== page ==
The game will rarely throw an overwhelming amount of enemies at you at once, instead opting for what feels like waves, and the AI is passable but not amazing. Most enemies are about as dehumanized as you can get, with most of the Nazi characters' dialogue you hear being delivered as disembodied voice work filtering down from non-combatants as you crawl through a tunnel or traverse some little scripted sequence. When it comes to the Nazis you actually fight, they're mostly barking tactical orders and your gunfire will silence them handily with headshots often delivering instant kills. The game takes your weapons away several times throughout the campaign, forcing you to start over more than once, but never did I feel like this dragged down the flow at all. On top of this, the upgradeable laser cutter (and later, the Laserkraftwerk weapon that replaces it) eventually becomes a solid primary weapon that can take out mechanized troops and robots very well. All of this works well and is pretty standard, if not quite good, for a $60 first person shooter. That's not really the interesting part about this game, as the enemies, weapons, and combat are mostly what you'd probably expect out of a big-budget game in 2014. Here, it's more the atmosphere and the characters that MachineGames gave life to that are more unique.

MachineGames also hid some devious and interesting secret areas in Wolfenstein as well as more than a few references to the past games, and they did include quite a few things hidden in levels that you can collect both for achievements and for unlocking new gameplay modes. Finally, there's a specific choice you're forced into early on with two options and which will affect the rest of the game, although it doesn't greatly affect the events or levels - it's mostly just some minor story stuff and a couple of other relatively small changes.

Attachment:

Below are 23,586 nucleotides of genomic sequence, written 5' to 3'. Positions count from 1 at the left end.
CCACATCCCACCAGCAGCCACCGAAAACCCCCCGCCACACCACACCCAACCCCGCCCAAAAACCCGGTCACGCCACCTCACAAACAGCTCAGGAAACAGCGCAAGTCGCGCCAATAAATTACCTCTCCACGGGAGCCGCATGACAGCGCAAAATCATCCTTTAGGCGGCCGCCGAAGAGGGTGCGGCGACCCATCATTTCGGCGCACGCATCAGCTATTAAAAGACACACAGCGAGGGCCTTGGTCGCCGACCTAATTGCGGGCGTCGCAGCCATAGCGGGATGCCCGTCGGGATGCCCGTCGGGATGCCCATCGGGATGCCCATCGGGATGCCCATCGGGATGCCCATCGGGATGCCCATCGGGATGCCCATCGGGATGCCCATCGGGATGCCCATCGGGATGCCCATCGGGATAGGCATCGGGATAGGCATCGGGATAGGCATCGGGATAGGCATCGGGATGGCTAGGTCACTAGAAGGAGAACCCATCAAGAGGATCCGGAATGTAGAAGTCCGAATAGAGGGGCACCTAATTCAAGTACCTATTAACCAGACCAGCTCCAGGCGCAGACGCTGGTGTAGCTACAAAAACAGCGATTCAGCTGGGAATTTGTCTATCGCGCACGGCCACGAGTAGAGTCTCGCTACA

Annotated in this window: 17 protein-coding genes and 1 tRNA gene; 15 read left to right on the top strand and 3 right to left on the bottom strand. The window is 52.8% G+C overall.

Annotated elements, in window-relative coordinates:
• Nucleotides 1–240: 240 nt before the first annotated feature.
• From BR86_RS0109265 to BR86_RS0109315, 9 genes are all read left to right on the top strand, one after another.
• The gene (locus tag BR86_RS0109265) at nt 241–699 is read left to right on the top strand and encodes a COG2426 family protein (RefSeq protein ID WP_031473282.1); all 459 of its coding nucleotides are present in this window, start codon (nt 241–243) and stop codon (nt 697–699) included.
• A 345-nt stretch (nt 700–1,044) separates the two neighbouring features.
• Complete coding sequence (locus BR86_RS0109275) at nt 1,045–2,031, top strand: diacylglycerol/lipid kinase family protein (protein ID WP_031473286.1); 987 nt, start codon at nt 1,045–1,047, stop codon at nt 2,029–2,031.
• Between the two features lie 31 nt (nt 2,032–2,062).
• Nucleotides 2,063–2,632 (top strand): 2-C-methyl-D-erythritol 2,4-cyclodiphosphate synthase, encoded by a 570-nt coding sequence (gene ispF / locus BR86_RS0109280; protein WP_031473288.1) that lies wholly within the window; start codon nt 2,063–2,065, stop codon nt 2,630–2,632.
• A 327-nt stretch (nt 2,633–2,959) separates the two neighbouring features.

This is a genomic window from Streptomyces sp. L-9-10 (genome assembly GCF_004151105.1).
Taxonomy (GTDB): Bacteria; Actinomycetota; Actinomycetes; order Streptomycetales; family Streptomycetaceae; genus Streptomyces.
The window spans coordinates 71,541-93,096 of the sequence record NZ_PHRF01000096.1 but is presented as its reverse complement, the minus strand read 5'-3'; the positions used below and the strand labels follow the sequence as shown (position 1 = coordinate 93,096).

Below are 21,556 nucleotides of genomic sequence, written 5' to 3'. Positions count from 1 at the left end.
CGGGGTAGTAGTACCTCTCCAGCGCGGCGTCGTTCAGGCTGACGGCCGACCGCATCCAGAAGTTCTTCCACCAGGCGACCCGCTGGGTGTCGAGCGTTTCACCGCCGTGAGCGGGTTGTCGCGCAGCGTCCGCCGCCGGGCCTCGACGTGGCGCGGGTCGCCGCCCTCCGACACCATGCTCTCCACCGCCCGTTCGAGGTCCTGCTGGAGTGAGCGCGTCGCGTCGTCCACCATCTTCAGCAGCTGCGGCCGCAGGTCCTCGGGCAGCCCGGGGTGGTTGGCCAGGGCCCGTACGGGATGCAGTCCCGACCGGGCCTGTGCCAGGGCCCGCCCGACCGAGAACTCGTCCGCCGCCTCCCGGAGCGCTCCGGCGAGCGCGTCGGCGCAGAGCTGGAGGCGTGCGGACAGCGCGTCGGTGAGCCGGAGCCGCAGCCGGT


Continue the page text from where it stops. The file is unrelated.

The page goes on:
The thing is, I don't see Wolfenstein: The New Order's carefully crafted, almost bullet-point-on-the-back-of-the-box attempts to deliver replay value really doing much for it. The two paths you can take for the story aren't different enough in my mind to warrant a second playthrough on their own (although the game is often a blast to play, so it's got that going for it), and the hunt for collectibles is only really good for achievement hunting. Sure, it can be a half-decent reason to go back through some chapters if you're just looking for any reason at all to play the game again, but otherwise, one time through will pretty much be it for most, I think. And for many, a 10-12 hour FPS that really only offers one playthrough and no multiplayer is just not good enough to pay full price for, so if you're concerned about that yet the game still at least mildly interests you, wait for a price drop and then you should be able to jump in with confidence.

MachineGames won't be bringing this franchise back to its original legendary status this time around, but with Wolfenstein: The New Order, we're back to killing Nazis in a big-budget shooter for the first time in a while, and the final result is certainly better than I imagined it would turn out to be when it was first announced. In these new adventures of Captain Blazkowicz, you'll get heart-pounding action, satisfying shooting mechanics, and an atmosphere that I think will be surprisingly fleshed-out and interesting to most players. It won't likely be a Game of the Year candidate in most peoples' eyes, but that doesn't make it a bad purchase, even for full price. Just know what you're getting into and I doubt you'll be disappointed.

Disclaimer: This review is based on a retail PS4 copy provided by the publisher as well as a PC downloadable post-release copy provided over Steam. The primary review platform was PC.

Overall: 8 out of 10